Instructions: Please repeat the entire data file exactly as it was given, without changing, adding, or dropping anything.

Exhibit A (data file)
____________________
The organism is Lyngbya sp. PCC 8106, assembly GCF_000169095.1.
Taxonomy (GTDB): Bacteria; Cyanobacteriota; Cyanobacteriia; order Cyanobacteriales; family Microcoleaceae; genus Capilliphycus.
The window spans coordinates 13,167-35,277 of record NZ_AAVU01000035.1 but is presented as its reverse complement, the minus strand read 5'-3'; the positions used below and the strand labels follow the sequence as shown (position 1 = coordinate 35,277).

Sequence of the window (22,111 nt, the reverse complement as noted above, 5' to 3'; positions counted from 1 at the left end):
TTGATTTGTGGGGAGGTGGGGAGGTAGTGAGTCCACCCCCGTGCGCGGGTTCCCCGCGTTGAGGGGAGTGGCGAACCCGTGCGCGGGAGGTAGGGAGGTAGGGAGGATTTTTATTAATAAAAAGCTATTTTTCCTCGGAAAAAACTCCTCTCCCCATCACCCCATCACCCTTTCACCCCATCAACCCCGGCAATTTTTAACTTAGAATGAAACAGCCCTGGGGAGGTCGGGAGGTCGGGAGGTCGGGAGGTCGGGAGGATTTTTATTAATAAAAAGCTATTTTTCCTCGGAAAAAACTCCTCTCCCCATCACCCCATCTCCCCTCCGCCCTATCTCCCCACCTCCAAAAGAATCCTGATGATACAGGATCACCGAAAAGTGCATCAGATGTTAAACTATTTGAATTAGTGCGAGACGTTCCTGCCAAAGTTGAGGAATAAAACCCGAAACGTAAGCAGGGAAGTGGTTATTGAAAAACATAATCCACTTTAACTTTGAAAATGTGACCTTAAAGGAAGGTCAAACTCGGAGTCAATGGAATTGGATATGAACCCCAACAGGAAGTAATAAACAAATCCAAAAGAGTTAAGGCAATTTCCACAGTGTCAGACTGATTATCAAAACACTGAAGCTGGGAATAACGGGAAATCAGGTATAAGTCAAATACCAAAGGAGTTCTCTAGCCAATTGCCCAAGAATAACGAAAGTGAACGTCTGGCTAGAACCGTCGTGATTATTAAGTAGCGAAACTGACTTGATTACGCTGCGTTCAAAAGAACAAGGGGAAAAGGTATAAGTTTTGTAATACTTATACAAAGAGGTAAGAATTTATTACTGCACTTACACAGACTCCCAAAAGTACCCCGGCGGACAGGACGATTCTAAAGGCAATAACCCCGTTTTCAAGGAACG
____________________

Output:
The organism is Lyngbya sp. PCC 8106, assembly GCF_000169095.1.
Taxonomy (GTDB): Bacteria; Cyanobacteriota; Cyanobacteriia; order Cyanobacteriales; family Microcoleaceae; genus Capilliphycus.
The window spans coordinates 13,167-35,277 of record NZ_AAVU01000035.1 but is presented as its reverse complement, the minus strand read 5'-3'; the positions used below and the strand labels follow the sequence as shown (position 1 = coordinate 35,277).

Sequence of the window (22,111 nt, the reverse complement as noted above, 5' to 3'; positions counted from 1 at the left end):
TTGATTTGTGGGGAGGTGGGGAGGTAGTGAGTCCACCCCCGTGCGCGGGTTCCCCGCGTTGAGGGGAGTGGCGAACCCGTGCGCGGGAGGTAGGGAGGTAGGGAGGATTTTTATTAATAAAAAGCTATTTTTCCTCGGAAAAAACTCCTCTCCCCATCACCCCATCACCCTTTCACCCCATCAACCCCGGCAATTTTTAACTTAGAATGAAACAGCCCTGGGGAGGTCGGGAGGTCGGGAGGTCGGGAGGTCGGGAGGATTTTTATTAATAAAAAGCTATTTTTCCTCGGAAAAAACTCCTCTCCCCATCACCCCATCTCCCCTCCGCCCTATCTCCCCACCTCCAAAAGAATCCTGATGATACAGGATCACCGAAAAGTGCATCAGATGTTAAACTATTTGAATTAGTGCGAGACGTTCCTGCCAAAGTTGAGGAATAAAACCCGAAACGTAAGCAGGGAAGTGGTTATTGAAAAACATAATCCACTTTAACTTTGAAAATGTGACCTTAAAGGAAGGTCAAACTCGGAGTCAATGGAATTGGATATGAACCCCAACAGGAAGTAATAAACAAATCCAAAAGAGTTAAGGCAATTTCCACAGTGTCAGACTGATTATCAAAACACTGAAGCTGGGAATAACGGGAAATCAGGTATAAGTCAAATACCAAAGGAGTTCTCTAGCCAATTGCCCAAGAATAACGAAAGTGAACGTCTGGCTAGAACCGTCGTGATTATTAAGTAGCGAAACTGACTTGATTACGCTGCGTTCAAAAGAACAAGGGGAAAAGGTATAAGTTTTGTAATACTTATACAAAGAGGTAAGAATTTATTACTGCACTTACACAGACTCCCAAAAGTACCCCGGCGGACAGGACGATTCTAAAGGCAATAACCCCGTTTTCAAGGAACG